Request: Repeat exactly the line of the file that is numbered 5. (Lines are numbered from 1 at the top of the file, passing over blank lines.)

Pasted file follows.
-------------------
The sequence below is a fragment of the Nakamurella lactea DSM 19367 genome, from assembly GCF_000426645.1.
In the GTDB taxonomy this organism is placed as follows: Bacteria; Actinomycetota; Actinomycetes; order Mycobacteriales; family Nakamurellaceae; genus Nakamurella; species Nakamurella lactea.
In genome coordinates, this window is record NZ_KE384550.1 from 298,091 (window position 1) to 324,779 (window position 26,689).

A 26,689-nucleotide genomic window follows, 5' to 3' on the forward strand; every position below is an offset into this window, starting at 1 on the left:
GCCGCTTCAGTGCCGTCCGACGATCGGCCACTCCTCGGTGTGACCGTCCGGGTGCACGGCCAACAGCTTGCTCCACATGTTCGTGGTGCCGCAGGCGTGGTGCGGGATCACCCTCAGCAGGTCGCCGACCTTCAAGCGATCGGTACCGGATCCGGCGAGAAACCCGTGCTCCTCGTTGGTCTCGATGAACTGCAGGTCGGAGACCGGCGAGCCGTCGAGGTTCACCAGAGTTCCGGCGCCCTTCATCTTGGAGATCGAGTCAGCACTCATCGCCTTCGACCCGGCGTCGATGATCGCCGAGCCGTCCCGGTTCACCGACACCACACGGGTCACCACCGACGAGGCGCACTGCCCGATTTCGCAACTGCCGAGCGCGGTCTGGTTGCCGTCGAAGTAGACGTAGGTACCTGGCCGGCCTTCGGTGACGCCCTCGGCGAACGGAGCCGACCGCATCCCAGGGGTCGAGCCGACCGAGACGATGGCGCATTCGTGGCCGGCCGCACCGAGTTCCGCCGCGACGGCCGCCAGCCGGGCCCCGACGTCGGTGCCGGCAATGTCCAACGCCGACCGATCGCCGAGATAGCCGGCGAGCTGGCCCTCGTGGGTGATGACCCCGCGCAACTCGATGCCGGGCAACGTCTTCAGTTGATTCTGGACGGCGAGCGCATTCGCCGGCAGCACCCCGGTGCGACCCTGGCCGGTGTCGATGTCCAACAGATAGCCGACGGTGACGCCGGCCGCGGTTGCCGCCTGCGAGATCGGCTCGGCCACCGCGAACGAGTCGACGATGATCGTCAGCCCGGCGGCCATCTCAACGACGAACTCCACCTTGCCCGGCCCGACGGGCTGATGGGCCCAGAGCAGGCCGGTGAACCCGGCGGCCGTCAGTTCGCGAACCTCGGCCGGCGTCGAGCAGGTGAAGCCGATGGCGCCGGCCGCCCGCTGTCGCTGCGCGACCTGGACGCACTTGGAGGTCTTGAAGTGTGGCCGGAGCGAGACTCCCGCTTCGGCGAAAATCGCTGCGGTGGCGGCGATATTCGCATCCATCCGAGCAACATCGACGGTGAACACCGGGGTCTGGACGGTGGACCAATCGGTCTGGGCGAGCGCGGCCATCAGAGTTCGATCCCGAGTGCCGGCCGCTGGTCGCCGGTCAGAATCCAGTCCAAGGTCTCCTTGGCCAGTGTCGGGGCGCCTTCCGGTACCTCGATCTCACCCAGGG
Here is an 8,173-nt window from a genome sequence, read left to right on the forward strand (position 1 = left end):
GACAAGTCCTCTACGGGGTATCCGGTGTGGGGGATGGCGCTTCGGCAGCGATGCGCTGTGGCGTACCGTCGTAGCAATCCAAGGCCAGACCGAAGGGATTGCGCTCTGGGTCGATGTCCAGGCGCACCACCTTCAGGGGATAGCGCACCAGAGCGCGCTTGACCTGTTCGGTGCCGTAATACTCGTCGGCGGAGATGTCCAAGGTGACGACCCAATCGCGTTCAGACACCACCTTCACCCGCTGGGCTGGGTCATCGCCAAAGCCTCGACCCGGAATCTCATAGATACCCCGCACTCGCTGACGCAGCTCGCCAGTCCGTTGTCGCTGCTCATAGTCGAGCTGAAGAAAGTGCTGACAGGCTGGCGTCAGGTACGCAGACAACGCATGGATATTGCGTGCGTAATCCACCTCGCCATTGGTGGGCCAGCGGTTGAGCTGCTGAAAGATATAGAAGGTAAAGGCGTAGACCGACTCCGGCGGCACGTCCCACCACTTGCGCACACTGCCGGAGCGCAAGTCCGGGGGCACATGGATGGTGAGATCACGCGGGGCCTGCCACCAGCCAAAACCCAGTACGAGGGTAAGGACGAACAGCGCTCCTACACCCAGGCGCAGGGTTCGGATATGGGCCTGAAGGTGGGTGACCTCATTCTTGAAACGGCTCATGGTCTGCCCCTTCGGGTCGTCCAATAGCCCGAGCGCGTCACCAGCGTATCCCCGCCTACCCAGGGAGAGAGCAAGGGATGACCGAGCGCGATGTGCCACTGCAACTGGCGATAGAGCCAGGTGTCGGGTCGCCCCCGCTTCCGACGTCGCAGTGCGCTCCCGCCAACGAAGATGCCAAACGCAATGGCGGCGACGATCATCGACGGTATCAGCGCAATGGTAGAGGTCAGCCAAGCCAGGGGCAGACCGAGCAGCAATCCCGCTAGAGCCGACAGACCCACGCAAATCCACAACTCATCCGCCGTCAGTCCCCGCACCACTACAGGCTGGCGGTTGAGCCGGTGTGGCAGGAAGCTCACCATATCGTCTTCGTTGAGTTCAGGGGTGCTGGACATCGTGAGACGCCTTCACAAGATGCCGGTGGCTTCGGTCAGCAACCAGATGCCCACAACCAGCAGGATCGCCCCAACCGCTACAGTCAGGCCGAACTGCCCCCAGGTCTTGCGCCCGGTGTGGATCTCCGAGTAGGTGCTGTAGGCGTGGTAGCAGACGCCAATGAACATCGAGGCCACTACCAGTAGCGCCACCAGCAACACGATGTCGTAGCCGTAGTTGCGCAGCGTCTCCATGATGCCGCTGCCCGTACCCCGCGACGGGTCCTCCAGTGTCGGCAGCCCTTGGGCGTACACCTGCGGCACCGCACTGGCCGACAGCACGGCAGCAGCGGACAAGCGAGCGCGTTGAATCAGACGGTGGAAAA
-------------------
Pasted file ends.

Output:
GCCGCTTCAGTGCCGTCCGACGATCGGCCACTCCTCGGTGTGACCGTCCGGGTGCACGGCCAACAGCTTGCTCCACATGTTCGTGGTGCCGCAGGCGTGGTGCGGGATCACCCTCAGCAGGTCGCCGACCTTCAAGCGATCGGTACCGGATCCGGCGAGAAACCCGTGCTCCTCGTTGGTCTCGATGAACTGCAGGTCGGAGACCGGCGAGCCGTCGAGGTTCACCAGAGTTCCGGCGCCCTTCATCTTGGAGATCGAGTCAGCACTCATCGCCTTCGACCCGGCGTCGATGATCGCCGAGCCGTCCCGGTTCACCGACACCACACGGGTCACCACCGACGAGGCGCACTGCCCGATTTCGCAACTGCCGAGCGCGGTCTGGTTGCCGTCGAAGTAGACGTAGGTACCTGGCCGGCCTTCGGTGACGCCCTCGGCGAACGGAGCCGACCGCATCCCAGGGGTCGAGCCGACCGAGACGATGGCGCATTCGTGGCCGGCCGCACCGAGTTCCGCCGCGACGGCCGCCAGCCGGGCCCCGACGTCGGTGCCGGCAATGTCCAACGCCGACCGATCGCCGAGATAGCCGGCGAGCTGGCCCTCGTGGGTGATGACCCCGCGCAACTCGATGCCGGGCAACGTCTTCAGTTGATTCTGGACGGCGAGCGCATTCGCCGGCAGCACCCCGGTGCGACCCTGGCCGGTGTCGATGTCCAACAGATAGCCGACGGTGACGCCGGCCGCGGTTGCCGCCTGCGAGATCGGCTCGGCCACCGCGAACGAGTCGACGATGATCGTCAGCCCGGCGGCCATCTCAACGACGAACTCCACCTTGCCCGGCCCGACGGGCTGATGGGCCCAGAGCAGGCCGGTGAACCCGGCGGCCGTCAGTTCGCGAACCTCGGCCGGCGTCGAGCAGGTGAAGCCGATGGCGCCGGCCGCCCGCTGTCGCTGCGCGACCTGGACGCACTTGGAGGTCTTGAAGTGTGGCCGGAGCGAGACTCCCGCTTCGGCGAAAATCGCTGCGGTGGCGGCGATATTCGCATCCATCCGAGCAACATCGACGGTGAACACCGGGGTCTGGACGGTGGACCAATCGGTCTGGGCGAGCGCGGCCATCAGAGTTCGATCCCGAGTGCCGGCCGCTGGTCGCCGGTCAGAATCCAGTCCAAGGTCTCCTTGGCCAGTGTCGGGGCGCCTTCCGGTACCTCGATCTCACCCAGGG